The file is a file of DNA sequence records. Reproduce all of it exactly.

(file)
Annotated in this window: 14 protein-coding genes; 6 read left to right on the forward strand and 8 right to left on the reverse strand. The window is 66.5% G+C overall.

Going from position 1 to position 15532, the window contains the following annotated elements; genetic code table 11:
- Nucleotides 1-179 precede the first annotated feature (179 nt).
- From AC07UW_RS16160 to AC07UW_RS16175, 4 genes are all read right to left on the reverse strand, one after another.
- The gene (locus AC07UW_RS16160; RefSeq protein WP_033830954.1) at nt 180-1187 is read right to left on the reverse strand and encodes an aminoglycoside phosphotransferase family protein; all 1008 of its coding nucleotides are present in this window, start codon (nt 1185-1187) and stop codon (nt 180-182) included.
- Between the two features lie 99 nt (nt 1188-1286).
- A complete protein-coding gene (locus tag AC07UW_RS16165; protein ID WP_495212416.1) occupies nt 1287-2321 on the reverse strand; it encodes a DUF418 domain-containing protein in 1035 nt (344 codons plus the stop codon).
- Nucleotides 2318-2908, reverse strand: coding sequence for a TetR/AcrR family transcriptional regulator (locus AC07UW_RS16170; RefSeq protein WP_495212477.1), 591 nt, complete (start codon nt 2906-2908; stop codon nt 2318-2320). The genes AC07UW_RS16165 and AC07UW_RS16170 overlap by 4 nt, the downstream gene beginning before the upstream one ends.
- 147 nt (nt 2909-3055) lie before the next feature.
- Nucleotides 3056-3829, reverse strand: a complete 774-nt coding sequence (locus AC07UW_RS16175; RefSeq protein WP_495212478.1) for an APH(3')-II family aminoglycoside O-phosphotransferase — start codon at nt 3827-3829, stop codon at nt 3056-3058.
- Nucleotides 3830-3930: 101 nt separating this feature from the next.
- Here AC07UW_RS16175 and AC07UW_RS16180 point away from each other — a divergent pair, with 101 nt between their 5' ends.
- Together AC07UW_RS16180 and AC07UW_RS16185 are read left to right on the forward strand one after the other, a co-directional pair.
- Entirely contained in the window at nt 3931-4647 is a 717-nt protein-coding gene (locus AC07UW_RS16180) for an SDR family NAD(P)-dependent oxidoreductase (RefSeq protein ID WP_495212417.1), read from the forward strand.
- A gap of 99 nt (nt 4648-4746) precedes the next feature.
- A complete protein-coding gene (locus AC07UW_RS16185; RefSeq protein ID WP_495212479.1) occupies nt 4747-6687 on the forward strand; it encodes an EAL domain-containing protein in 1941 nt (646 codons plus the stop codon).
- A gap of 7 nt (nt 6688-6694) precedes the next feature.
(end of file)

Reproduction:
Annotated in this window: 14 protein-coding genes; 6 read left to right on the forward strand and 8 right to left on the reverse strand. The window is 66.5% G+C overall.

Going from position 1 to position 15532, the window contains the following annotated elements; genetic code table 11:
- Nucleotides 1-179 precede the first annotated feature (179 nt).
- From AC07UW_RS16160 to AC07UW_RS16175, 4 genes are all read right to left on the reverse strand, one after another.
- The gene (locus AC07UW_RS16160; RefSeq protein WP_033830954.1) at nt 180-1187 is read right to left on the reverse strand and encodes an aminoglycoside phosphotransferase family protein; all 1008 of its coding nucleotides are present in this window, start codon (nt 1185-1187) and stop codon (nt 180-182) included.
- Between the two features lie 99 nt (nt 1188-1286).
- A complete protein-coding gene (locus tag AC07UW_RS16165; protein ID WP_495212416.1) occupies nt 1287-2321 on the reverse strand; it encodes a DUF418 domain-containing protein in 1035 nt (344 codons plus the stop codon).
- Nucleotides 2318-2908, reverse strand: coding sequence for a TetR/AcrR family transcriptional regulator (locus AC07UW_RS16170; RefSeq protein WP_495212477.1), 591 nt, complete (start codon nt 2906-2908; stop codon nt 2318-2320). The genes AC07UW_RS16165 and AC07UW_RS16170 overlap by 4 nt, the downstream gene beginning before the upstream one ends.
- 147 nt (nt 2909-3055) lie before the next feature.
- Nucleotides 3056-3829, reverse strand: a complete 774-nt coding sequence (locus AC07UW_RS16175; RefSeq protein WP_495212478.1) for an APH(3')-II family aminoglycoside O-phosphotransferase — start codon at nt 3827-3829, stop codon at nt 3056-3058.
- Nucleotides 3830-3930: 101 nt separating this feature from the next.
- Here AC07UW_RS16175 and AC07UW_RS16180 point away from each other — a divergent pair, with 101 nt between their 5' ends.
- Together AC07UW_RS16180 and AC07UW_RS16185 are read left to right on the forward strand one after the other, a co-directional pair.
- Entirely contained in the window at nt 3931-4647 is a 717-nt protein-coding gene (locus AC07UW_RS16180) for an SDR family NAD(P)-dependent oxidoreductase (RefSeq protein ID WP_495212417.1), read from the forward strand.
- A gap of 99 nt (nt 4648-4746) precedes the next feature.
- A complete protein-coding gene (locus AC07UW_RS16185; RefSeq protein ID WP_495212479.1) occupies nt 4747-6687 on the forward strand; it encodes an EAL domain-containing protein in 1941 nt (646 codons plus the stop codon).
- A gap of 7 nt (nt 6688-6694) precedes the next feature.